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|How very interesting...
Written by Rebecca Nix
(9/24/2005 4:30 p.m.)
in consequence of the missive, not only that..., penned by Rebecca Nix
I don't fault Wentworth for leaving, but I do fault him for not coming back to renew his addresses when he'd made enough money for them to start a life together.
She didn't reject him because she didn't love him. She rejected him because he could not provide security for her future or stability for any family they produced. He had not yet come into his own enough to be a provider.
From the text of Chapter IV:
"Captain Wentworth had no fortune. He had been lucky in his profession; but spending freely what had come freely, had realised nothing."
He had no way to suppose, as a rational creature, that he could support Anne, himself, and children at that time. It was foolish for EITHER of them to enter an engagement at that time.
"But he was confident he would soon be rich: full of life and ardour (that's code for immaturity), he knew that he should soon have a ship, and soon be on a station that would lead to everything he wanted."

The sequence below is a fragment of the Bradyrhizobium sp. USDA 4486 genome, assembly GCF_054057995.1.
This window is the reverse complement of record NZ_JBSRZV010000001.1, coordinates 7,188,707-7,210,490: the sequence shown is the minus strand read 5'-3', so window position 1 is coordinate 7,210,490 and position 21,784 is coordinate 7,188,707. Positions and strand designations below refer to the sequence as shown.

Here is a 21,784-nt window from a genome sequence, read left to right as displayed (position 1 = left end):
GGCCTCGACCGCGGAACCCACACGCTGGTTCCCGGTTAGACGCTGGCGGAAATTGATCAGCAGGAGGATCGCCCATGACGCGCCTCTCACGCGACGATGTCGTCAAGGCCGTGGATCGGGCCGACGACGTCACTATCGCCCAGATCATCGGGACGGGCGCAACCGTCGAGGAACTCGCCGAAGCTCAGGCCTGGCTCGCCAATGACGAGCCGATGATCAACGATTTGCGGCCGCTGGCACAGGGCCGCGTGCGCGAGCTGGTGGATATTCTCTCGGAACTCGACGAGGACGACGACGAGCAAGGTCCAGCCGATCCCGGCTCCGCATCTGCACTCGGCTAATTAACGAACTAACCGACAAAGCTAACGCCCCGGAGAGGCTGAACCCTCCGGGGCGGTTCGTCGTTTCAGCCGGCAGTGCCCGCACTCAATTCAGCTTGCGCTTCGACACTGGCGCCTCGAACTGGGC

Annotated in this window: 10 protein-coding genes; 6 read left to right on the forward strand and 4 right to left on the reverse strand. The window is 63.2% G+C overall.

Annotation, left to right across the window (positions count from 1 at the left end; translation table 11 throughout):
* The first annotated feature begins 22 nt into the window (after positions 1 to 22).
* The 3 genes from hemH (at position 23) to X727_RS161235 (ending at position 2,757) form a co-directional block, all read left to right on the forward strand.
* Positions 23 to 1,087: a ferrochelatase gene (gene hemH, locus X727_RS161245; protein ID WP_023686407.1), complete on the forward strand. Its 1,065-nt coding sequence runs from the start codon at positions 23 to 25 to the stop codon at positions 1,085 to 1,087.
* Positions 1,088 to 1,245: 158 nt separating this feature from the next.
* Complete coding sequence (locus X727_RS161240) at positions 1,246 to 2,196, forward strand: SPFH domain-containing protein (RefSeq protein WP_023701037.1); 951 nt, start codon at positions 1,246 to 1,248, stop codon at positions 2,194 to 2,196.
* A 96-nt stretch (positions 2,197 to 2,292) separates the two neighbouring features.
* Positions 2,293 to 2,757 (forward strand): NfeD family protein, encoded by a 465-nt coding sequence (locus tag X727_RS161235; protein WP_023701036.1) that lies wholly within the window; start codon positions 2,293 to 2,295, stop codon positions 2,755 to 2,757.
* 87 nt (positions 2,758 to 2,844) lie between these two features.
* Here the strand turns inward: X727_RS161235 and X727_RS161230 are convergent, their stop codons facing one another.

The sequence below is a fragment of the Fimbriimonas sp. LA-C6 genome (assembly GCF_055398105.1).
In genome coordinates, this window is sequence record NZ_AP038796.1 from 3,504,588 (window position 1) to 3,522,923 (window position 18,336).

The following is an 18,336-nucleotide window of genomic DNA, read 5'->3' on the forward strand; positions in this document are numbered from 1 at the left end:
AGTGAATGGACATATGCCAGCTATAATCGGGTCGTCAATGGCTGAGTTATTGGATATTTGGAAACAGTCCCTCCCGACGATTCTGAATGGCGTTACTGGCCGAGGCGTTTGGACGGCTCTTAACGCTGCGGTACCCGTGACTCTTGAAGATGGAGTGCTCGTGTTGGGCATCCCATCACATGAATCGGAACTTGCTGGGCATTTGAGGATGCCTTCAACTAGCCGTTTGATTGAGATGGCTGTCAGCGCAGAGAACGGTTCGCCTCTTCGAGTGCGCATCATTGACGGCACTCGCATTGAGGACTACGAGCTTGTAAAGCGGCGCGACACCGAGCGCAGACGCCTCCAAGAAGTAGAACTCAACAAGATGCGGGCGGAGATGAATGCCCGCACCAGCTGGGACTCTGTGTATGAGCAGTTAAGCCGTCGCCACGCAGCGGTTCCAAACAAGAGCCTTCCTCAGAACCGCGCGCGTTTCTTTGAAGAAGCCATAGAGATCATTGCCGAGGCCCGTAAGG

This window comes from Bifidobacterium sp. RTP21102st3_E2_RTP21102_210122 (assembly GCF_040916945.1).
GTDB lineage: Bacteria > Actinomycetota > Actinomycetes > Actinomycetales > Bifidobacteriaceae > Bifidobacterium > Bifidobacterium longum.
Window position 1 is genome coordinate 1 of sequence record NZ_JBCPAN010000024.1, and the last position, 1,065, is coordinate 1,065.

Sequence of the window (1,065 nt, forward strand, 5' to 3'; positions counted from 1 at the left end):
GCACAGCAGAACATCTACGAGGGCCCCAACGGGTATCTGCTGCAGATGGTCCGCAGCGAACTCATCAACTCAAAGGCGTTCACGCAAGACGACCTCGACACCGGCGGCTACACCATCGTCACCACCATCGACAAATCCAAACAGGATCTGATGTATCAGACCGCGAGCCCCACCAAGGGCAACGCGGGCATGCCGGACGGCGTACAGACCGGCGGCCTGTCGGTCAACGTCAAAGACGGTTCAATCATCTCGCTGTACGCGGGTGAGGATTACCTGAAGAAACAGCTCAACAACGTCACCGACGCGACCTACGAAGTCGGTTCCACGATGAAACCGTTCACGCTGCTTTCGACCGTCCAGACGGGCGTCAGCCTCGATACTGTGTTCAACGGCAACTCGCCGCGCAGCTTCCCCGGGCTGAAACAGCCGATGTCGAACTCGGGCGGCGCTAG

He knew NO such thing. He believed it...but belief doesn't feed, clothe, and keep a family respectable.
I believe Lady Russell was right to discourage the match, that Anne was wrong to have accepted so readily, and that Frederick was selfish to recoil in such horror when Anne said they could not remain engaged at that time.
In addition, there is nothing in the book that suggests Anne treated him coldly or that she "sent him away." She simply told him why that could not marry. It's made clear that HE is the one who went wild with emotion and got angry and blew the thing up out of proportion.
No...I stick by my idea that, though Anne allowed someone else to make the decision for her, the broken engagement was not an evil thing. I further stick to the idea that Frederick behaved beneath himself by not coming back to re-apply for her hand once it became known that he could support her. And, finally, I believe that Frederick should have waited until he could support a marriage before asking for the engagement in the first place.
I don't blame Anne in any part of the business except insofar as the ideas were put in her head by Lady Russell rather than sprung from her own good sense and an eye for self-preservation, propriety, and long-term happiness.
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